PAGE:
Here is Christina today:

Christina After

Here’s the side by side comparison:
Christina 1

And here she is in action:
Christina Shoulder Press

How did she do it?  By giving her body what it expects to be healthy.  She ate a solid paleo diet with minimal deviations from the natural plan, she lifted heavy things, she walked often, and she incorporated some short duration high intensity interval training.  Aside from walking, Christina only works out 3 days per week for an hour or less.  No magic.  No tricks.  No gimmicks.  She just stopped trying to cheat the system in pursuit of purely aesthetic goals, instead opting to get really healthy.  And the good news is that she is really just getting started.  I will update you on her progress in the future, and there will be a lot more progress because Christina’s new lifestyle is sustainable and free of the stress that comes with crazy hours of cardio, weighing and measuring food, counting points, gobbling up piles of supplements, and all the other nonsense that never leads to any real change.  The take away message here is that more of the same is probably not what you need if you find yourself stuck in a rut, or even a downward spiral, from mainstream fitness and nutrition business as usual.  If your story sounds like Christina’s, I challenge you to change your perspective, even if it’s just to try something new for a while.  What have you got to lose except fat, misery, and desperation?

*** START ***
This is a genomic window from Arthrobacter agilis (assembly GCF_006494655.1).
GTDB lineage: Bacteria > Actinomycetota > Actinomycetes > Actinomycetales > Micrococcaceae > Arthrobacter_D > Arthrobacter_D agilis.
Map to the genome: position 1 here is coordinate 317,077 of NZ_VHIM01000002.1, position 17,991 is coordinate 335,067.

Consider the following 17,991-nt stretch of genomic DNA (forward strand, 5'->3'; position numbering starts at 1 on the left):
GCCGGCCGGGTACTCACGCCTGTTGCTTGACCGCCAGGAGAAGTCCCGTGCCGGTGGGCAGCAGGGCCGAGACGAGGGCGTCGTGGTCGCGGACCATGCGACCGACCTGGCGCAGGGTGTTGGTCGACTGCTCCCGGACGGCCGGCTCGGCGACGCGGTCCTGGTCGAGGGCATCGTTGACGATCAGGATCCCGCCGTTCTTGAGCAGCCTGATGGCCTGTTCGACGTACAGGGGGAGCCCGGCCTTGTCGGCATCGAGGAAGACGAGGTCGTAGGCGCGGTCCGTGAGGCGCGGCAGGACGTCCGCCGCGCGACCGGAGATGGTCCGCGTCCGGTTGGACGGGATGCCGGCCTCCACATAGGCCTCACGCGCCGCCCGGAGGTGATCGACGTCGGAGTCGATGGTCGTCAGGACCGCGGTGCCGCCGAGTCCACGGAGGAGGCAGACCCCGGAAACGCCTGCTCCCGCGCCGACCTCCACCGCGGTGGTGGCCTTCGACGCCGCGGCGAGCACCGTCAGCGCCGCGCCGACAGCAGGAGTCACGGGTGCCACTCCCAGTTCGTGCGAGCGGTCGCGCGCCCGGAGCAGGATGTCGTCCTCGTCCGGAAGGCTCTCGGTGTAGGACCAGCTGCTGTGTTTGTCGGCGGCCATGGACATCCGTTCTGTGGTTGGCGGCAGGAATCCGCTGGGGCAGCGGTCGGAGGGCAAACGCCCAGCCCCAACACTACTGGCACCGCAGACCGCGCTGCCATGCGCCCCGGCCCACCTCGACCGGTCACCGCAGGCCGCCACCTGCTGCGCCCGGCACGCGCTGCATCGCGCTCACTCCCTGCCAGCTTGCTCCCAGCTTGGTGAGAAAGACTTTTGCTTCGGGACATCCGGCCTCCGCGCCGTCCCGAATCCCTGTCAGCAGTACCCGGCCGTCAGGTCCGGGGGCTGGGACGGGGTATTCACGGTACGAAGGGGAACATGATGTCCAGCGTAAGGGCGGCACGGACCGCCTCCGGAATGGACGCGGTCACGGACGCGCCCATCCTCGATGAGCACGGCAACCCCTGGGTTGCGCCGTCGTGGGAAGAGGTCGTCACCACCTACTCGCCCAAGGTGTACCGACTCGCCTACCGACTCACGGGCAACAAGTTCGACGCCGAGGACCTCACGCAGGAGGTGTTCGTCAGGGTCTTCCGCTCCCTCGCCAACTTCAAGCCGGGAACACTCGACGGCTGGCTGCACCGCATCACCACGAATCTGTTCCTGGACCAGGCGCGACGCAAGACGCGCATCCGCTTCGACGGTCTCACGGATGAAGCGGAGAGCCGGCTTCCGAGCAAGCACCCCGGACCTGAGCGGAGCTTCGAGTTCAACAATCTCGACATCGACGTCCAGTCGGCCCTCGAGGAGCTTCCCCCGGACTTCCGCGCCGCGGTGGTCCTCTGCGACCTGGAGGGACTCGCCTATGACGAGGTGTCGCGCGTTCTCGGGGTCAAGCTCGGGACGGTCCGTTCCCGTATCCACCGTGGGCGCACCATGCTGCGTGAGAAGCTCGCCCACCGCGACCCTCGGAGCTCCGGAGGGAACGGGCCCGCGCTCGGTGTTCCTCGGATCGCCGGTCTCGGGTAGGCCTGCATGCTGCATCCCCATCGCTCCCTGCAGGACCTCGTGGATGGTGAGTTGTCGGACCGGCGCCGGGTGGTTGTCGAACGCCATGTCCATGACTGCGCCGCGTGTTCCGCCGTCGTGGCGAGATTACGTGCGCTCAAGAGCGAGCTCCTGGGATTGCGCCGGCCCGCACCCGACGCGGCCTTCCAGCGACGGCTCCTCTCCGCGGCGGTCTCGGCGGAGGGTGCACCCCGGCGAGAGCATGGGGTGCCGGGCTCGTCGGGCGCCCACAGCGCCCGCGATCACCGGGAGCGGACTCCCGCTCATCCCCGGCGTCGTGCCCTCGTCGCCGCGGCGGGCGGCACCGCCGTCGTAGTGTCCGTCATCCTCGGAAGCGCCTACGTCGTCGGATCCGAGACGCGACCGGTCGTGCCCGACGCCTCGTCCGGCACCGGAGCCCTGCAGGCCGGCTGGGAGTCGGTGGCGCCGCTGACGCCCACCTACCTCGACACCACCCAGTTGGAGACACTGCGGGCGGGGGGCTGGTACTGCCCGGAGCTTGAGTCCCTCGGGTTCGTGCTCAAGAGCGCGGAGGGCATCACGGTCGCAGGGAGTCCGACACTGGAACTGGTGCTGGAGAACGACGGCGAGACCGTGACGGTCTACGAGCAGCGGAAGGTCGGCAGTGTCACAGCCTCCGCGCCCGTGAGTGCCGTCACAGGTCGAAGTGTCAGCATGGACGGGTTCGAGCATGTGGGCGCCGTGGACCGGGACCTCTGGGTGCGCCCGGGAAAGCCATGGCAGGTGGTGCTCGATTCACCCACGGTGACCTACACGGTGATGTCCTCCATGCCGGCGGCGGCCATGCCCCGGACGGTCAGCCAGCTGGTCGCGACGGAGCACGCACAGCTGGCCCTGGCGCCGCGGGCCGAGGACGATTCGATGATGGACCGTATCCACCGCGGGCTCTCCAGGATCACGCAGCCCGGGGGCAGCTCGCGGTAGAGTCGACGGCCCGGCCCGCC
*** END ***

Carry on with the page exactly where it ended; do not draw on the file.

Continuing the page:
If you are ready for change and would like all the small details, check out The Paleo Coach.

Go forth and be awesome.

Comments

  1. Christina says

    Oh thank you Renee!! I feel absolutely amazing – I used to feel bad every morning because I knew I had to get out for several hours each day to exercise. Now I attend three classes a week and eat the way my body requires, and EVERYTHING in my life has improved! I’m a lot faster and have more endurance than I ever did.

    • Jason says

      Heather, if it’s working for you, then just try to do it in a way that doesn’t become deleterious to your health. But if you aren’t reaching your goals, cardio may be part of the problem.

  2. Cheri says

    Christina,
    YOU ROCK!!! You’re an inspiration and a fantastic example of what the Paleo lifestyle can offer to everyone. Proud to know you and have the pleasure of witnessing your success! Go, girl, GO!!!
    Cheri C.

  3. Renee C says

    Wow, Christina!! I believe I have just found my inspiration! Like you, I took up running and half-marathon training 4 years ago and have always thought I need more cardio to keep my fitness levels and measurements in check. You have opened my eyes to a new way of approaching food and exercise. Bless you!